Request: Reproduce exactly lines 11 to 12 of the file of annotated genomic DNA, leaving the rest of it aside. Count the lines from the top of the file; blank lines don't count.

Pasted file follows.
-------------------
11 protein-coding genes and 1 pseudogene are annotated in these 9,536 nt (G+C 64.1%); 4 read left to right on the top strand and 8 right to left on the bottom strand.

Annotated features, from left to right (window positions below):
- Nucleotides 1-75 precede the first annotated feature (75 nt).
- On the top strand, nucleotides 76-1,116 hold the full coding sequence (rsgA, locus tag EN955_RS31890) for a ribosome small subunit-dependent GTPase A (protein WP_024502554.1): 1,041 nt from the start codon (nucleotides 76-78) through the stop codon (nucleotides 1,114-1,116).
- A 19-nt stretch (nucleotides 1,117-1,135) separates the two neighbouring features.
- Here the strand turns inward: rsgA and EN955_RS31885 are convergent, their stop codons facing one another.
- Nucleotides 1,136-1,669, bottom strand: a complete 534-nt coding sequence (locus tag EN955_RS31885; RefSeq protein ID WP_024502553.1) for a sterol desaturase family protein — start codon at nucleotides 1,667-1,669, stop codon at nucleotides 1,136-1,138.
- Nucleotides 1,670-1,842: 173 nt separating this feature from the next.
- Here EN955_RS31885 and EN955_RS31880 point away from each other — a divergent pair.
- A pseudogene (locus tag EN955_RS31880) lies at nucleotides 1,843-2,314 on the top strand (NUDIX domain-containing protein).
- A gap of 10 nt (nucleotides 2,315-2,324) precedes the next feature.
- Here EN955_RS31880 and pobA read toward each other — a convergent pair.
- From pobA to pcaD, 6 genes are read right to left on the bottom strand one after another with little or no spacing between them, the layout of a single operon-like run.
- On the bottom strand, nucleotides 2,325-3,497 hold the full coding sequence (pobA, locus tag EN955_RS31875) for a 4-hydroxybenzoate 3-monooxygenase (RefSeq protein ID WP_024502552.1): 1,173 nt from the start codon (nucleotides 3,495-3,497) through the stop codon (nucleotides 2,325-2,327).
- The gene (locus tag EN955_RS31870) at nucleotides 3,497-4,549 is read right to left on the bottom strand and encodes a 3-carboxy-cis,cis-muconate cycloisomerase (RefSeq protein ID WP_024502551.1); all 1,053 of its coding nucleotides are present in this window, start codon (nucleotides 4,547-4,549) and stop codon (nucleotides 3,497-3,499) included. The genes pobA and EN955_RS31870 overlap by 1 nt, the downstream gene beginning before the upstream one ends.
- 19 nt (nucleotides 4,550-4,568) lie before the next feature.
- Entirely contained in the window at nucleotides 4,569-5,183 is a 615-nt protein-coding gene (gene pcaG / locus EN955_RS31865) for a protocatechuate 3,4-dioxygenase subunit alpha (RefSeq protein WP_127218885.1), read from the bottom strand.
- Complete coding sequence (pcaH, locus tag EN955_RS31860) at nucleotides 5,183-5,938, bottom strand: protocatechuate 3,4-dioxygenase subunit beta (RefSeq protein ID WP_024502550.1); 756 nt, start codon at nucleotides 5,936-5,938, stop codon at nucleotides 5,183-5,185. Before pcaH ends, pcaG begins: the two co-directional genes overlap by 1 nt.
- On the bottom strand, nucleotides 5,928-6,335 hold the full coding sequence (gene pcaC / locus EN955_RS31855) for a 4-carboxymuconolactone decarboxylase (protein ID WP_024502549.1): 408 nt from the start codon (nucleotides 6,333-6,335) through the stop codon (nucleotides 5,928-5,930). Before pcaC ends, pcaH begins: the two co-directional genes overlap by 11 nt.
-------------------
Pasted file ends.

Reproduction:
- A gap of 10 nt (nucleotides 2,315-2,324) precedes the next feature.
- Here EN955_RS31880 and pobA read toward each other — a convergent pair.